Kentucky folk artists combine talents again for children's book

By Rich Copley — rcopley@herald-leader.com
kentucky.com

The first time Mike Norris met Minnie Adkins, he didn’t have much to give her. So he gave her some music.

Specifically, he gave her a CD by his group, the Raggedy Robin String Band. She found herself drawn to a song called Bright Blue Rooster.

“It was so foolish,” Adkins says. “‘Got a bright blue rooster and a three-legged hog, a wore-out tractor and a no-count dog.’ Doesn’t that sound foolish for a highly educated man?”

Norris responds, “I didn’t get enough education to hurt anything.”

At the time, Norris was director of communications for Centre College in Danville and moonlighting as a folk musician. Adkins already was a nationally acclaimed folk artist, known for her wood carvings of animals. In fact, that first meeting was a 1992 event where Adkins was honored by Centre.

She got an award and something of a muse in Norris’ music.

Soon, he was receiving characters from the song, whittled from wood by Adkins.

The bright blue rooster.

The three-legged hog.

The wore-out tractor.

The no-count dog.

“Actually, she sent me two dogs with a note that said, ‘You can decide which one is more no-count,'” Norris says. “I thought, if she carves them all, we could have a book.”

And they did, releasing the children’s book Bright Blue Rooster (Down on the Farm) in 1997.

Now, 16 years later, Norris has retired from Centre, and he and Adkins decided it was time for a sequel

Sonny the Monkey, which Norris wrote 10 years ago over a Christmas break, tells the story of the title character’s hapless quest for a banana, including being tricked by a fox and saved by a mouse. For the story, Adkins, 78, went about carving the characters, including a human couple named Minnie and Herman, after Adkins and her second husband, Herman Peters.

Norris and Adkins worked on the book off and on for several years.

In March at Kentucky Crafted: The Market, Norris met Doug Sikes, publisher of Acclaim Press in Morley, Mo. Sikes was interested in the idea of books with three-dimensional art like the photos of Adkins’ work. The pair had a venue for a new book in Acclaim’s Joey Books imprint and for publishing a new edition of Bright Blue Rooster.

The first book brings back good memories for Adkins and Norris, who enjoyed touring schools together, reading and sharing their art.

“I would whittle and make a little something, and the teacher would tell Mike which child really deserved it — a child that would really be pleased with it,” Adkins says. “So Mike would listen to the little piece talk, and he’d talk to it and say, ‘You want to go with so and so?’ That would always be so much fun. The child would be so tickled.”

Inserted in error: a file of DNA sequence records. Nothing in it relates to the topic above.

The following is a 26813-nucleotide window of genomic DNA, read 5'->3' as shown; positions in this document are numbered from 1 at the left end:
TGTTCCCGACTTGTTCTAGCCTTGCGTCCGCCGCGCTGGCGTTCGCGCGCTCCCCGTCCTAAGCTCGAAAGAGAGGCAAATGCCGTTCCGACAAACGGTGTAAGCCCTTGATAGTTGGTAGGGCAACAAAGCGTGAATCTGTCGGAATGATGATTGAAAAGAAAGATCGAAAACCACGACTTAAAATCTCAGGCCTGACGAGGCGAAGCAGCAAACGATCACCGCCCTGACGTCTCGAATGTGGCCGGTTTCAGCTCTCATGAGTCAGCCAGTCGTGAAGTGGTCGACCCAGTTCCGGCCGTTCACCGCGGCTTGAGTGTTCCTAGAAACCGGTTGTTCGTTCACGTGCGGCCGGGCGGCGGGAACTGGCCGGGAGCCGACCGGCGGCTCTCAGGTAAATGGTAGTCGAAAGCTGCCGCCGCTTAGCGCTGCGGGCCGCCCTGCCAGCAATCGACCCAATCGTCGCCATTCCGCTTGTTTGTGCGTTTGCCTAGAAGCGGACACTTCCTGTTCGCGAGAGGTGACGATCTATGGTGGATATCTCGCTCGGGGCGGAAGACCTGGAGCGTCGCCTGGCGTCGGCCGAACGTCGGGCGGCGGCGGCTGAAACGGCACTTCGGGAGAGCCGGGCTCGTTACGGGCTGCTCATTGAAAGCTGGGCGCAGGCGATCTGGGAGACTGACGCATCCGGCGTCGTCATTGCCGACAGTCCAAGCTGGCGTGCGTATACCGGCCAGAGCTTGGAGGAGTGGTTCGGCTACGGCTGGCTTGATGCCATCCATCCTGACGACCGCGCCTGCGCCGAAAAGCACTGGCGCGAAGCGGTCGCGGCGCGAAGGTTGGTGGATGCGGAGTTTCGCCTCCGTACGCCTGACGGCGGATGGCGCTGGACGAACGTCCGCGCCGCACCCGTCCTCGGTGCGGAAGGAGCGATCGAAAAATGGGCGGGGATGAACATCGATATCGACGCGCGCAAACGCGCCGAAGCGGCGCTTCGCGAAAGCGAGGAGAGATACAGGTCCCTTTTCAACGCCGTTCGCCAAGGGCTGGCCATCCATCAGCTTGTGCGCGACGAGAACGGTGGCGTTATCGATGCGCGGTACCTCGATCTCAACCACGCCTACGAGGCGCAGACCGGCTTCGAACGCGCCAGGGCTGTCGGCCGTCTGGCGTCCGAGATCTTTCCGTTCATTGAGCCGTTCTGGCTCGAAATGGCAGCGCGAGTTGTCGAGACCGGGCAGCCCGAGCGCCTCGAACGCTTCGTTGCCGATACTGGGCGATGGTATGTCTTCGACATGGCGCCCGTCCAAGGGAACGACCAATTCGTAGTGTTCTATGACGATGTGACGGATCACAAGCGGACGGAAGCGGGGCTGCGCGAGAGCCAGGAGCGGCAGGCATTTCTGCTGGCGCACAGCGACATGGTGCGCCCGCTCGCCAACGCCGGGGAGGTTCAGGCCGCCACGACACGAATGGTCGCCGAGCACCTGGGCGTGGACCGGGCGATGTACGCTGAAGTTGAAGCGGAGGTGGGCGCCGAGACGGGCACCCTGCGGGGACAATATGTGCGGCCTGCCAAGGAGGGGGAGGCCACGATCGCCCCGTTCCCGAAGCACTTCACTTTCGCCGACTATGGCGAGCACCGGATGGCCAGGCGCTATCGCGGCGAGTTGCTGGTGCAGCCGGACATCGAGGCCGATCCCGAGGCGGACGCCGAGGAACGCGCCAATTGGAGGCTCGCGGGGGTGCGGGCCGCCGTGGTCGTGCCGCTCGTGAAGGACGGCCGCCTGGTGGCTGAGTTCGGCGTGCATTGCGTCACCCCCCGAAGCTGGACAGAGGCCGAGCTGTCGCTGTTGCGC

Norris says, “Minnie would always do it great because I’d be telling them something about the book, and she’d interrupt me. I’d act like I didn’t want to be interrupted.

“She’d go, ‘Mike,’ and I’d say, ‘I’m talking now,’ and she’d just insist. I’d say, ‘What?’ and she’d say, ‘This fox is talking to me,’ and I’d say, ‘Foxes can’t talk.’ So she’d hand it to me and say, ‘See what you think.'”

The pair always asked for the name of a child who could use “a bit of a boost,” Norris says.

The school appearances also were a boost for Adkins, whose first husband and longtime collaborator, Garland Adkins, died in 1997.

Second husband Peters, a retired pipe fitter, works with Adkins on steel versions of her signature critters.

Norris says the original book did well in schools, illustrated with a combination of Adkins’ drawings and photos of her carvings. But when Acclaim got involved in the reprint, they wanted all the pages to have three-dimensional art, so Adkins went to work on characters for Sonny the Monkey and characters such as the Kudzu Man who had been drawn in the original Rooster.

“Minnie would drive from Isonville; I’d drive from Lexington,” Norris says, “and we’d meet in Morehead in the Shoney’s parking lot, lay everything out on the trunk lid of her Cadillac, and figure what needed to be done next.”

Adkins jokes, “People probably thought we were doing a drug deal.”

The duo hope that the new book and new Rooster, which will be released in January, will meet success similar to their first effort.

They don’t plan to wait 16 years for the next follow-up.

“We are going to make some about Mommy Goose rhymes,” Adkins says. “We want to do that nd we want to do at least seven books before I get too old to help with them.”

Norris says, “That’s seven total, including these books.” He adds that Mommy Goose is an Appalachian version of Mother Goose.

“I can just see Minnie’s carvings for these,” he says, reciting a rhyme about raccoons that take over a house.

Adkins says she is most productive when the weather is bad and she has to stay inside. She says she dreads winter. But if you like the Bright Blue Rooster and Sonny the Monkey, you might want to wish for snow this year.

Rich Copley: (859) 231-3217. Twitter: @copiousnotes. Blog: copiousnotes.bloginky.com.